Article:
Former Vatican official sees urgent need for dialogue with Islam
May 03, 2011
A Vatican expert on relations with Islam has remarked on the urgent need for dialogue, underlined by the fresh tensions in the wake of the death of Osama bin Laden.
Archbishop Michael Fitzgerald told Vatican Radio that Pope John Paul II had been a great proponent of dialogue with Islam, and earned the respect of Muslim leaders. The newly beatified Pope, he said, stressed respect for other faiths. “No one could accuse John Paul II of being an un-fervent Christian, he was a missionary for the Church,” the archbishop said. “But at the same time he had this great respect of people of other religions, and they returned that respect.”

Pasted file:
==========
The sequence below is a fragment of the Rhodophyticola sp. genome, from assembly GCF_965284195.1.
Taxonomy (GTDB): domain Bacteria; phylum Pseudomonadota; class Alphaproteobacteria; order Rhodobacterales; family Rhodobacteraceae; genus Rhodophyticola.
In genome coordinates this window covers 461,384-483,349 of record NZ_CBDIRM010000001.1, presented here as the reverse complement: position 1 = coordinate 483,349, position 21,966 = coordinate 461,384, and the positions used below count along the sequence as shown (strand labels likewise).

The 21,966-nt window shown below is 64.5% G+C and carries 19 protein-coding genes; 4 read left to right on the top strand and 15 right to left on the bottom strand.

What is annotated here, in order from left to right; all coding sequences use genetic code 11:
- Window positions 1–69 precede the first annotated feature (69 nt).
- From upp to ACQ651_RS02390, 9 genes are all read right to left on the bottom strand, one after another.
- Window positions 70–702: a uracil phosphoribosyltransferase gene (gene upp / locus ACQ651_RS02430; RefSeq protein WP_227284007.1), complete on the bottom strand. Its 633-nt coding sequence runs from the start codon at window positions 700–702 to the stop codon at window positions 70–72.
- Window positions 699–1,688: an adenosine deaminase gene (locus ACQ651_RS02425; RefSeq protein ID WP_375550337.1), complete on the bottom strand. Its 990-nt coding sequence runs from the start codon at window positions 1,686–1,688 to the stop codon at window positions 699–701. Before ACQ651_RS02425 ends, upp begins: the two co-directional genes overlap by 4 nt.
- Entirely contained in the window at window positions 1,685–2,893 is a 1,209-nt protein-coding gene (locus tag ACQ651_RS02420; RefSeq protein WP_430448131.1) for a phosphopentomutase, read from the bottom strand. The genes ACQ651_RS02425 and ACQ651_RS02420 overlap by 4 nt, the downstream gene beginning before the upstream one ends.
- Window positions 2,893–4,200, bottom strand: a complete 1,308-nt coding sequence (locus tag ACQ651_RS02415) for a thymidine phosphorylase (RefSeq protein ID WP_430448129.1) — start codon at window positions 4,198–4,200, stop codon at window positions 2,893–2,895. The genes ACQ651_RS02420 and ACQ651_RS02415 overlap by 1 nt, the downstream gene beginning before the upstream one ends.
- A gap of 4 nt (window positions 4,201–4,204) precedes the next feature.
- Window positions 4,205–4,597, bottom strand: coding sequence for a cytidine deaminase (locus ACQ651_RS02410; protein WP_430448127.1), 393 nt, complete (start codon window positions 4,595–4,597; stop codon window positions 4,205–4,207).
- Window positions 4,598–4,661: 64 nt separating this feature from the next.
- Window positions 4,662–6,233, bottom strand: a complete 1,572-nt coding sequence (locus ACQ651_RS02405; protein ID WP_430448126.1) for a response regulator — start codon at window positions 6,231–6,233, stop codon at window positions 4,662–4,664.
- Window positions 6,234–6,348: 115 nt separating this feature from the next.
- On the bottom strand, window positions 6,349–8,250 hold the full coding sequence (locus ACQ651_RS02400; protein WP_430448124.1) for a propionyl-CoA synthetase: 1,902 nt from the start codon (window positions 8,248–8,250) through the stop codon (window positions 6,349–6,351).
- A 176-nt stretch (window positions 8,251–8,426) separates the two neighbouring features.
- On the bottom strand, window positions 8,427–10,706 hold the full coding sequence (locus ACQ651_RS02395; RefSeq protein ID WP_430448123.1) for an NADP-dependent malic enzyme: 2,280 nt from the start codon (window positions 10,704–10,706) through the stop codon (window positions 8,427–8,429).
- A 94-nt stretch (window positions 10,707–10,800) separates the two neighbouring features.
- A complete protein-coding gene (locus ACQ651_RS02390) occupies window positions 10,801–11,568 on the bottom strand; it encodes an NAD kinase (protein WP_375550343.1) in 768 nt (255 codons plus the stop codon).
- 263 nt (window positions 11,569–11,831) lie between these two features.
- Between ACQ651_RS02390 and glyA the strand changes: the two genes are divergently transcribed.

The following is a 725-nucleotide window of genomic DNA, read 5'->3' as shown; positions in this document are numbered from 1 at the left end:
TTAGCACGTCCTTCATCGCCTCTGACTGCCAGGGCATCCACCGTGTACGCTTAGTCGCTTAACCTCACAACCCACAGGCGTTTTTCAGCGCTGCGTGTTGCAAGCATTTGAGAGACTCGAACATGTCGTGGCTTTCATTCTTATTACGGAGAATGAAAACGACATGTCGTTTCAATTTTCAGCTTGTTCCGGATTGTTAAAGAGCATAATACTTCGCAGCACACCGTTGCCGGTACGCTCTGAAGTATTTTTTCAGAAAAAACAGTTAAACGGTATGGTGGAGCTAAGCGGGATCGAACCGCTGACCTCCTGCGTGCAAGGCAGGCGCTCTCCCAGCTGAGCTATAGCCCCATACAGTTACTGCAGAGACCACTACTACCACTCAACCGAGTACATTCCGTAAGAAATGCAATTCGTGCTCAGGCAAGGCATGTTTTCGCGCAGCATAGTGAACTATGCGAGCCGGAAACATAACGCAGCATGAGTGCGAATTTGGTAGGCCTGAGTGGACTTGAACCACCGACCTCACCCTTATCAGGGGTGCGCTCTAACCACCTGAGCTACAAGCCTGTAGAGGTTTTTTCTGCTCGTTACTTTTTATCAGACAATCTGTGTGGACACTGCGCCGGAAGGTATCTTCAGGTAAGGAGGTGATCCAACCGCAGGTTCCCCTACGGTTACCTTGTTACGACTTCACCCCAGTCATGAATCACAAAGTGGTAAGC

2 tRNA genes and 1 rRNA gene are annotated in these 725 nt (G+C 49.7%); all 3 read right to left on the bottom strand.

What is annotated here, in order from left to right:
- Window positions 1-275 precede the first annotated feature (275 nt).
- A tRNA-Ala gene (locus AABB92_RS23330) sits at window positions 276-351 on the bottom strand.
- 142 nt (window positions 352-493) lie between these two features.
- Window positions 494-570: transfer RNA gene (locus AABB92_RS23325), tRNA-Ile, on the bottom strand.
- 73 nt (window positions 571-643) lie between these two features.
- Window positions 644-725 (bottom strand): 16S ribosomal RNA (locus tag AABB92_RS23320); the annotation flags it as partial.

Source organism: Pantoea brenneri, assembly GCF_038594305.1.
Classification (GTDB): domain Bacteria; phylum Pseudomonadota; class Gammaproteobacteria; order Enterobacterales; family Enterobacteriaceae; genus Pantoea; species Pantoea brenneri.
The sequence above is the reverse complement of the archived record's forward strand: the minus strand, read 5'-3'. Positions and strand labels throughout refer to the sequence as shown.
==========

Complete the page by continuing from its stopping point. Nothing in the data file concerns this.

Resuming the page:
The archbishop reported that his own recent attempts to revive dialogue with Islamic leaders in Egypt have not met with success. “What I did say was that even if there is no dialogue with the Holy See, I would hope that dialogue would continue with Christians in Egypt,” he said. Archbishop Fitzgerald was appointed by Pope John Paul II as president of the Pontifical Council for Inter-Religious Dialogue. In February 2006, Pope Benedict XVI gave him a new assignment as apostolic nuncio to Egypt and Vatican representative to the Arab League. That move was widely seen as a demotion, reflecting a loss of the new Pope’s confidence.
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